Lowdown: The timid alien has to rescue his flashy and heroic brother from Earth.
Did you, like me, have enough of computer animated movies for kids, especially those released just on time for school holidays? Did you, like me, find yourself heading to the cinema still with your child, because one has to do something during school holidays? If that is the case then I can report Escape from Planet Earth, which we watched this Good Friday, proved pleasantly good. That is, it was made to the exact same formula we've grown so tired of, the good old Pixar imitation; yet it packs enough punch to make it a cut above the rest.
The story follows two alien brothers. One of them is the heroic one that does foolishly brave things all the time (like baby rescue missions on dangerous remote planets). As a result, he gains the public's admiration. The other is the one behind the scenes that actually saves the day, more or less. One day the brave brother is tasked to go to earth, where he is quickly captured by the forces of one General Shanker. And then it is up to the other brother to save the day! Only that things are not that simple: it turns out Shanker has a plan up his sleeve, a plan that in a very Old Man's War like manner involves humanity rising on top of all the alien species that currently hold superior status to earth's humanity.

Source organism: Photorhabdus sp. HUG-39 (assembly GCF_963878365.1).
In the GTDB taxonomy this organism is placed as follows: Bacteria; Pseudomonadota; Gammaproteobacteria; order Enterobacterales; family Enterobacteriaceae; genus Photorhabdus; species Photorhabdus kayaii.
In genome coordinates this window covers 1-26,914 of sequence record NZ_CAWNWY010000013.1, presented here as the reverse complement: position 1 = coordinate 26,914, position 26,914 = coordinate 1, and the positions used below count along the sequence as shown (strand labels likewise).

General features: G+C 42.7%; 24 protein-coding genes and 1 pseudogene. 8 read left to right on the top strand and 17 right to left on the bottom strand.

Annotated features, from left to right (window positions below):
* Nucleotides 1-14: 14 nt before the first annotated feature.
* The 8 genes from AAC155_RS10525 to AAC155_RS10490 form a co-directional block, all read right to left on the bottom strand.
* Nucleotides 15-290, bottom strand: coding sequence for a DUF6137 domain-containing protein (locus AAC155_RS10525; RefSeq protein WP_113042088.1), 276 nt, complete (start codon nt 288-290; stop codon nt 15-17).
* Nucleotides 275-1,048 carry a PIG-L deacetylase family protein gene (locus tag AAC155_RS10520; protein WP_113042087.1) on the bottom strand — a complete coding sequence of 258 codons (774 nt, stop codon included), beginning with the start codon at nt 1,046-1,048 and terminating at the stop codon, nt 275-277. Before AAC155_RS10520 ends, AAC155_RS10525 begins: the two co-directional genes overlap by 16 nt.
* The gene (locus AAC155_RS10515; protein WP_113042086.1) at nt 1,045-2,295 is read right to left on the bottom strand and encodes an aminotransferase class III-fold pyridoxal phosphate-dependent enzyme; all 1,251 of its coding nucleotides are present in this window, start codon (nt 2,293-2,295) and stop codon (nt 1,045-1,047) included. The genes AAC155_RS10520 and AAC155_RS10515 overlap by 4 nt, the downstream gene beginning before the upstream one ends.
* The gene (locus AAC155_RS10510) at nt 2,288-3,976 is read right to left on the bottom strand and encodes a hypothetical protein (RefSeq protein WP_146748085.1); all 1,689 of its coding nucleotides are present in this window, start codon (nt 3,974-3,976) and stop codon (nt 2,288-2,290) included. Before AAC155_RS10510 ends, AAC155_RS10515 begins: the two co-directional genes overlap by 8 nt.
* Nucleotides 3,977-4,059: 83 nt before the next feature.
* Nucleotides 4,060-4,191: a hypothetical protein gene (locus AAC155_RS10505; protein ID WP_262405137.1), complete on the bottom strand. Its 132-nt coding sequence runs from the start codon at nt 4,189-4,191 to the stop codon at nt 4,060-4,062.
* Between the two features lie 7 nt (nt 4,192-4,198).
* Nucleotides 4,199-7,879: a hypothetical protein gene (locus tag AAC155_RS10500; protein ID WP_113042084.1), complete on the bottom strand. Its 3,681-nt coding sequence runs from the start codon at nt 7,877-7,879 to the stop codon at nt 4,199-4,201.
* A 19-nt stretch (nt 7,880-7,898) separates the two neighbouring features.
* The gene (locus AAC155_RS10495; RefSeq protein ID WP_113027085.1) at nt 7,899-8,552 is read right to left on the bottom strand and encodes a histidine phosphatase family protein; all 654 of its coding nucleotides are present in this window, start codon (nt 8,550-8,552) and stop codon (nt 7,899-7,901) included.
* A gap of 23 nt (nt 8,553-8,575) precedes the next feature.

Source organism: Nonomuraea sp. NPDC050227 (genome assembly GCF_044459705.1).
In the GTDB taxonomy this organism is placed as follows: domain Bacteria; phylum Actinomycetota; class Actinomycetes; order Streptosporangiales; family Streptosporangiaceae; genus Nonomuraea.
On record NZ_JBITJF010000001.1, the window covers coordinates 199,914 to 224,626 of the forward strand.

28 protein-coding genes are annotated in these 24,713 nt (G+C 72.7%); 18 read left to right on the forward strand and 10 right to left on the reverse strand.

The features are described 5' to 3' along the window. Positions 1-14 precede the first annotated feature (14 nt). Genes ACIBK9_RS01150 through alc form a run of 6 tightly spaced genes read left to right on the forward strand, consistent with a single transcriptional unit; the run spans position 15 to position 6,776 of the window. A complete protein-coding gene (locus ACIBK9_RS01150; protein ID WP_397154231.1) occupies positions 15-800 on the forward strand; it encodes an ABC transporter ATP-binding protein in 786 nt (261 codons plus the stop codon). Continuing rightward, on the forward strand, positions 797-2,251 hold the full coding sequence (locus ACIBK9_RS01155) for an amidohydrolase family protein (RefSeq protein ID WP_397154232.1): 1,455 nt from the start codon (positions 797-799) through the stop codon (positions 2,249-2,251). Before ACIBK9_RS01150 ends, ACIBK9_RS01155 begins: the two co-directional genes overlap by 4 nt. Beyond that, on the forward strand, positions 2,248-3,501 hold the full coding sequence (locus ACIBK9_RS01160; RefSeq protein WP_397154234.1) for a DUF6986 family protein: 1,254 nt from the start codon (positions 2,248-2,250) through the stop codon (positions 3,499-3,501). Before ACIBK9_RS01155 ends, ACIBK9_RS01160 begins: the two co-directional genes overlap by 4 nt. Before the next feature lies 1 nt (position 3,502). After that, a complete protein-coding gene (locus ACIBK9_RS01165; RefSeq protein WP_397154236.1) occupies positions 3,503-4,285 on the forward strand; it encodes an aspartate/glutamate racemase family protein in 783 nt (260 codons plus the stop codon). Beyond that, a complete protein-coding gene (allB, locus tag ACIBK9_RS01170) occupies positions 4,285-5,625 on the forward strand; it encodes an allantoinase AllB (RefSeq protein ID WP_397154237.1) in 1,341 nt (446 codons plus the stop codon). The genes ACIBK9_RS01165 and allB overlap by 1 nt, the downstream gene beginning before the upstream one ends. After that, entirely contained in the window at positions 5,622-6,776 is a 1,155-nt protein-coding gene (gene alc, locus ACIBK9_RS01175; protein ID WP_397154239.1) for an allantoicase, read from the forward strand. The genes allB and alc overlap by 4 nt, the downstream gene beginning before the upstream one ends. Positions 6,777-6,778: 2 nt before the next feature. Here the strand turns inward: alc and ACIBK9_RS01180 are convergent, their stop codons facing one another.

Why is it that I liked Escape from Planet Earth, then? I mean it's not like the plot sounds too revolutionary. Yet the film has a bit of an edge of it which I can perhaps explain through the presence of some names involved with the project. The cast features one Ricky Gervais while one Stephen Fry was involved in the writing, for a start. Then there is one William Shatner portraying the role of one evil general Shanker and doing a very good job indeed. It's not like the names are just there for star power: those names really give the movie an edge.
Gervais and Fry, for example, are famous atheists. And that particular state of mind is evident in Escape from Planet Earth. Not that the movie discusses religion much, but that whole point of view of earth being just one of many planets and humanity not being anything special when compared to other members of the galaxy is closely related to the minds of people unbound by religion. I would also point out these are very Mass Effect like themes, too, and you know how much I fall for Mass Effect.
Overall: Sure, Escape from Planet Earth is one of many. It is not too bad, either. 3 out of 5 stars.